India has one of the highest rates of depression in the world and Indian New Zealanders are also deeply affected. Dr Sarkaw Mohammad and Rupinder Virk hope their innovative Bollywood-style music video will bring new awareness and understanding of depression to New Zealand's ethnic communities.
Resplendent in peacock blue and yellow, 20 or so young people prepare backstage for a high-stakes performance of Indian martial arts as part of the Vaisaki Mela Festival. Twirling and juggling what were once lethal weapons of war, the nerves and excitement are palpable.
The Auckland Gatka Martial Arts team, mostly aged under 25, steady themselves with pre-performance prayers in Punjabi. Connecting with cultural roots – in thise case the Sikh faith – is one way that ethnic communities keep strong, but what happens when it is not enough? The close-knit Auckland Sikh community has become acutely aware of depression affecting their community and was devastated after the recent suicide of one of their youth.
It is Vaisaki Mela – also known as the Sikh New Year – and the 125th anniversary of Sikhs settling in New Zealand. But another big event is taking place at the Claudelands Arena in Hamilton – the launch of a music video called Zindagi (or Life!) which the creaters hope will help to combat depression in the Indian community.
The newly formed charitable trust IAMHE/HER sponsored and created the 'Zindagi' music video. One of the founders is Jay Randhawa, president of the Waikato Punjabi Cultural Club. "People in our community hide these problems, that's why we've made this video. Zindagi means 'life'. The song has been written by a local artist, it was filmed and produced here, everything was made in New Zealand."
It's close to our heart this project, because we want our community to talk about it - Jay Randhawa
Jay anticipates a large turnout for the festival - which is itself a perfect launching place for the music video.
"In our community anything to do with entertainment and food is the way to get the message across. If you listen to the song, it's very motivating."
Creatively conceived and produced by IMHE(R) charitable trust and filmed by SS Productions, the music video has already garnered over 509,438 hits on YouTube. Stars of the music video Rupinder Virk and Dr Sarkaw Mohammad are co-MCs at the festival. They're also the other two members of the IMHE(R) charitable trust.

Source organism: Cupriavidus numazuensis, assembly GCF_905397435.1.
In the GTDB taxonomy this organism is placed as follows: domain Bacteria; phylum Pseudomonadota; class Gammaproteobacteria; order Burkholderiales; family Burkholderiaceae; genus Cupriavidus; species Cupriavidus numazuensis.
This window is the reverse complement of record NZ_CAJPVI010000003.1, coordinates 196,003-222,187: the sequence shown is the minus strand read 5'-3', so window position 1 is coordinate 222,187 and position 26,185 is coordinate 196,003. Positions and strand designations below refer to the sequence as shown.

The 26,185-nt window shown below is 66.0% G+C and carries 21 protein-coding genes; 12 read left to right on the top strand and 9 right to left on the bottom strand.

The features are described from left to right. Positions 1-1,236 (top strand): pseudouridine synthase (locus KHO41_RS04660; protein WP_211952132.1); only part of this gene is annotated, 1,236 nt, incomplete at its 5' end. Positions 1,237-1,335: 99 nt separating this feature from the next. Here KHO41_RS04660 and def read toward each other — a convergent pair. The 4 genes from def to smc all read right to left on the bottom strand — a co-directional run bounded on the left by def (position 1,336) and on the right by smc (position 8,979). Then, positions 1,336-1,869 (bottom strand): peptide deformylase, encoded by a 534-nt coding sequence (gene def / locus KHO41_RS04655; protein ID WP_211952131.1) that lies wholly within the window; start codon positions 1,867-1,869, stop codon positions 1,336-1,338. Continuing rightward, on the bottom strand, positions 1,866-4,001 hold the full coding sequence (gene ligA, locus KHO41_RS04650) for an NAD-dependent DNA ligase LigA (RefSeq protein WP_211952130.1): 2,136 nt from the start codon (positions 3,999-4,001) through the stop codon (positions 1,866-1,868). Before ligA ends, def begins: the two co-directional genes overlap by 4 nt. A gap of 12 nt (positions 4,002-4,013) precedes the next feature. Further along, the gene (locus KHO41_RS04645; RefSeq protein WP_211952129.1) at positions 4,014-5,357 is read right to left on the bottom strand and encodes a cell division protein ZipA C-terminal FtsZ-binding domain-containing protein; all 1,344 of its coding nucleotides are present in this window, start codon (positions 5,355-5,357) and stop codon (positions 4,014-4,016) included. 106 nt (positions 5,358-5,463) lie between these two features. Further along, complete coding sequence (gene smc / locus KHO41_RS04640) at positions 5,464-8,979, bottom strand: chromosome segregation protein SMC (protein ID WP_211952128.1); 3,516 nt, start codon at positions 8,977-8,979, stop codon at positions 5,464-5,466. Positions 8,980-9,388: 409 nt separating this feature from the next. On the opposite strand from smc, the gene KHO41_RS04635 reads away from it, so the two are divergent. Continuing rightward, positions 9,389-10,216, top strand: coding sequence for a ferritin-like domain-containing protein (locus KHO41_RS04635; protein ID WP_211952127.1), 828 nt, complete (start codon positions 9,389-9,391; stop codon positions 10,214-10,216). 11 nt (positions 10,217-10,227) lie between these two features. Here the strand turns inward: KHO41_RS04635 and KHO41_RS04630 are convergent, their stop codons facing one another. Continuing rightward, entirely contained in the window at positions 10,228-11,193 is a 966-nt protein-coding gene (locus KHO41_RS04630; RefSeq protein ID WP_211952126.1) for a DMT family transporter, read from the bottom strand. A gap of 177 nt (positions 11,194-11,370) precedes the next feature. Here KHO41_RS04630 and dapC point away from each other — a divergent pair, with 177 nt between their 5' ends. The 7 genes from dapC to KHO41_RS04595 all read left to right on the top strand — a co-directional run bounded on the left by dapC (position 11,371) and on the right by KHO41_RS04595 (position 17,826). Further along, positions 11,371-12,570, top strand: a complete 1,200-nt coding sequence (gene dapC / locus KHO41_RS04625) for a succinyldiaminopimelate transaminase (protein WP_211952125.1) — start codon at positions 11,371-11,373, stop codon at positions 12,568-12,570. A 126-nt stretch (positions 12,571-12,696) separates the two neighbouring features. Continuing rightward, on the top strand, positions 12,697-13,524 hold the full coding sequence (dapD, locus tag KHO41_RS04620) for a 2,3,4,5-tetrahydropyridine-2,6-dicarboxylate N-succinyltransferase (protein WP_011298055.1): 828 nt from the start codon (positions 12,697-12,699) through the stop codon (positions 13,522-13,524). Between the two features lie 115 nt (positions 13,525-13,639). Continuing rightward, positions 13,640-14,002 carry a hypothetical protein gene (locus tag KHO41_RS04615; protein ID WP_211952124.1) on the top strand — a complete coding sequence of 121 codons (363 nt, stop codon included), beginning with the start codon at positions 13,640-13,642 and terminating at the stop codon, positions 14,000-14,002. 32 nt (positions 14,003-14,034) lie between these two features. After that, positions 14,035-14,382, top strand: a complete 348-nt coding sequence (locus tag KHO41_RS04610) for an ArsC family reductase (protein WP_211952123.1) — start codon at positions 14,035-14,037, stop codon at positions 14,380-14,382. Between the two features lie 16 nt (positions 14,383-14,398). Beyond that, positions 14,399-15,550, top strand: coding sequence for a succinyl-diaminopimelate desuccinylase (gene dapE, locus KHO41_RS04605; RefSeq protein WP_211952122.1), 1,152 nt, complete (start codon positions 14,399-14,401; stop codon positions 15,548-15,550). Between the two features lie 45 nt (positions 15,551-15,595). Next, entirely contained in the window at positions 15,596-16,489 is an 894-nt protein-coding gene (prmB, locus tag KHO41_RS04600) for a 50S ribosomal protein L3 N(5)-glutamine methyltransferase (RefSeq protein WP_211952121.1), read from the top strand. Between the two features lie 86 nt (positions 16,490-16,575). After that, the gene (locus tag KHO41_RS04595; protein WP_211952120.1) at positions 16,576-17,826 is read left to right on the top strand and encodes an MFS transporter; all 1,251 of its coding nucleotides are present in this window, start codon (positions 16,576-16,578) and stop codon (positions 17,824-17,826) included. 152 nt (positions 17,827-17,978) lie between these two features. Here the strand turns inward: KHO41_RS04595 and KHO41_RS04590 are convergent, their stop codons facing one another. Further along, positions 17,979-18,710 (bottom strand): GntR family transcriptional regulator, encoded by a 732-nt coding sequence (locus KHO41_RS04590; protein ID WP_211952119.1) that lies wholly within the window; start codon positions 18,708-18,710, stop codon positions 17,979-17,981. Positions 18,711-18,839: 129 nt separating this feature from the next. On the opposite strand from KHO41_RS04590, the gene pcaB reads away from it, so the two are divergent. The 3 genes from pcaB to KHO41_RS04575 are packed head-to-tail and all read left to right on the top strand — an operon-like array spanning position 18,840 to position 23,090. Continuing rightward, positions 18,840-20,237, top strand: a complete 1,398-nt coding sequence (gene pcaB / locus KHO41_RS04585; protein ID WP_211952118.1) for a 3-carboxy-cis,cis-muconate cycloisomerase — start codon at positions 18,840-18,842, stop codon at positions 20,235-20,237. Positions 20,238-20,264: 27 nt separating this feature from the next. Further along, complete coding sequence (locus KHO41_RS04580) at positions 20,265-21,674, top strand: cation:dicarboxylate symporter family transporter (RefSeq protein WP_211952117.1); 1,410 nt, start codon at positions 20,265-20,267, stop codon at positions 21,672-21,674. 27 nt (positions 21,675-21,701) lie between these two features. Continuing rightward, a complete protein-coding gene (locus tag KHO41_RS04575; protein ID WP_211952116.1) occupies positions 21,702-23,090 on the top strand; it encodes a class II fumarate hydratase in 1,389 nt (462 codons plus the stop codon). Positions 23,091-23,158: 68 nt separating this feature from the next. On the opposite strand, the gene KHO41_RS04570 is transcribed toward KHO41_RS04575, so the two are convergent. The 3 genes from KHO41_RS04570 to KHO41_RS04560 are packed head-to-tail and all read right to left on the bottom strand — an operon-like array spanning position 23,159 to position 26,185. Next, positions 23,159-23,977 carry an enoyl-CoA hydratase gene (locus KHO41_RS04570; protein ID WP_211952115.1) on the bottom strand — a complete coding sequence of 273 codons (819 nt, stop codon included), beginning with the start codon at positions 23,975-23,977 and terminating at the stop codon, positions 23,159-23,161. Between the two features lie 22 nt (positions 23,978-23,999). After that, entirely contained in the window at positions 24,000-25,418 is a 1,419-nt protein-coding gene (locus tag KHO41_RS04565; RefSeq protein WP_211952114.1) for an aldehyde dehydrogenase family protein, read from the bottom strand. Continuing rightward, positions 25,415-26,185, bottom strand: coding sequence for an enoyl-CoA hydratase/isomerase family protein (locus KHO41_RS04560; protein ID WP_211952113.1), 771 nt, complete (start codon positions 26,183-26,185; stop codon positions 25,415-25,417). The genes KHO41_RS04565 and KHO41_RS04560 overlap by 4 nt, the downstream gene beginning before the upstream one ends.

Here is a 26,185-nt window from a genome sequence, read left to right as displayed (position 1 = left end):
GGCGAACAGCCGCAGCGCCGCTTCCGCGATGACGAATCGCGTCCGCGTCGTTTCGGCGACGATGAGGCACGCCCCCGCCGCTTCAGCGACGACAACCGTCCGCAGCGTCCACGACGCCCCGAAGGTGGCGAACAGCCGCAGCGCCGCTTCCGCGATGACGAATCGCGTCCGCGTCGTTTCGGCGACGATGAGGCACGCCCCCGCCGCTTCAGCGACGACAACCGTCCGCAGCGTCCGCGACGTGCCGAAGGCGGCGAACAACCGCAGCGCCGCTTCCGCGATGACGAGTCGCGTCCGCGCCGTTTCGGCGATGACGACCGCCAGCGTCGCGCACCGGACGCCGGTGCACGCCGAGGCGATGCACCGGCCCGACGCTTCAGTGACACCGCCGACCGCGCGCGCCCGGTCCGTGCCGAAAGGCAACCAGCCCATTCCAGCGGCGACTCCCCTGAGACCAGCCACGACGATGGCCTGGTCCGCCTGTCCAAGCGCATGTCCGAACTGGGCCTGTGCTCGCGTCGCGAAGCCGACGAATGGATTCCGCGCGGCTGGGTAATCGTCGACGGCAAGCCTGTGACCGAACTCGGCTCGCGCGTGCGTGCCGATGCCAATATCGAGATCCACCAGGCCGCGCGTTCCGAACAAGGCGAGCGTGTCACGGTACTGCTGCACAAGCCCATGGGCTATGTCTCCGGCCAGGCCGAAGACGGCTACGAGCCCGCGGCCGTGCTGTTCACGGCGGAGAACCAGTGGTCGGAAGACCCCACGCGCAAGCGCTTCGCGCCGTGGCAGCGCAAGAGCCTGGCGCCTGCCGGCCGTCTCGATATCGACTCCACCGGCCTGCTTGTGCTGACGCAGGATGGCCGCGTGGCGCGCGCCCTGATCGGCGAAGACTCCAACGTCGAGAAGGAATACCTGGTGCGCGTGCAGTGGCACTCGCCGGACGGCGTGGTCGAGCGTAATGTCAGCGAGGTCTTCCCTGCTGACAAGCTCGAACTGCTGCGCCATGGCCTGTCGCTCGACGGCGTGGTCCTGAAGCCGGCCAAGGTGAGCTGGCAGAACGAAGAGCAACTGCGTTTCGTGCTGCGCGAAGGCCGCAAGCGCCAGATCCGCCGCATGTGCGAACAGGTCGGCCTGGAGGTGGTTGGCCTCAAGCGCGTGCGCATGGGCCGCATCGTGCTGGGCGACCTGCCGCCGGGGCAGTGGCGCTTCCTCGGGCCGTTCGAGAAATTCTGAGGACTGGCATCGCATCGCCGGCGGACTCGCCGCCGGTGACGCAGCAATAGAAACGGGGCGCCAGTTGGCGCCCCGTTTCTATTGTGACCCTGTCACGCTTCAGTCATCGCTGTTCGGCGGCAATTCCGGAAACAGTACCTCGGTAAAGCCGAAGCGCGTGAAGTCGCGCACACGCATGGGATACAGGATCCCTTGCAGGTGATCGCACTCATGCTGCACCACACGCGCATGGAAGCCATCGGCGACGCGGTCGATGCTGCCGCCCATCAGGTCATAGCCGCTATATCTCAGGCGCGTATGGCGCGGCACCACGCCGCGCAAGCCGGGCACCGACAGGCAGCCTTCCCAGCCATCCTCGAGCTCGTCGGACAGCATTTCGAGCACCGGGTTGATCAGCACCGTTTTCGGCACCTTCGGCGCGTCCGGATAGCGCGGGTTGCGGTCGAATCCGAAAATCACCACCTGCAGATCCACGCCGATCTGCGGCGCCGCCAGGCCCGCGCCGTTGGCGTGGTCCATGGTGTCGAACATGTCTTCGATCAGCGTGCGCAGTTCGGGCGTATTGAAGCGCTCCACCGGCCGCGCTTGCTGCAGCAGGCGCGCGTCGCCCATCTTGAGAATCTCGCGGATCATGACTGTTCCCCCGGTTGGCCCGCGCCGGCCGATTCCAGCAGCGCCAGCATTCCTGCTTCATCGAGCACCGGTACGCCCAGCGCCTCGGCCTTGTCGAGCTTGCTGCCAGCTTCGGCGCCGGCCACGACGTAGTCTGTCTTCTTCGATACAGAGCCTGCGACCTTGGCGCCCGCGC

Dr Sarkaw Mohammad is of Kurdish descent and originally from Pakistan. Formerly a paramedic in Otahuhu, she has lived in New Zealand for the last 18 years. Sarkaw was driven to create the music video as a response to the issue of depression, especially amongst Indian men living in New Zealand. In the video she plays the wife of the male lead Rupinder Virk, whose character is afflicted with this mental illness.
We have no Hindi or Punjabi word to describe 'depression' - so how do we recognise it? - Dr Sarkaw Mohammad
"Our main focus is to talk about issues that carry stigma. We want to touch the issues that no-one talks about. India has one of the highest rates of depression in the world and for men within the age of 15 to 29 the rates of suicide are very high. The reason I used a male [in the video] was to say it's okay to talk about it. So we thought why not put a community project together - using all the community leaders - to say it's okay if you have depression. We educated the entire creative team about depression in the making of this video, 50 of us in the cast and crew" says Dr Mohammad.
Rupinder Virk – former president of the Waikato Punjabi Cultural Club – is the star of the film. His role as a community leader motivated him to take a lead role as an Indian man struggling with depression.
"It's a burning issue in New Zealand, not just in India. this video is highlighting the issue that affects the community. The message we wanted to convey is about how you recover from it. And it can affect anyone, you, your parents, your kids."
Rupinder says it's about seeking solutions within the Indian community.
"What are the symptoms [of depression]? How do you provide support? It is harder for [Indian] men to tell anyone about it, to seek help. It's not just a female thing. You should raise your hand and seek help. For your sake and mine, lets fight through it. I've been involved in community projects for the last 15 years. I see it as my duty to take the lead and create the right message" - Rupinder Virk.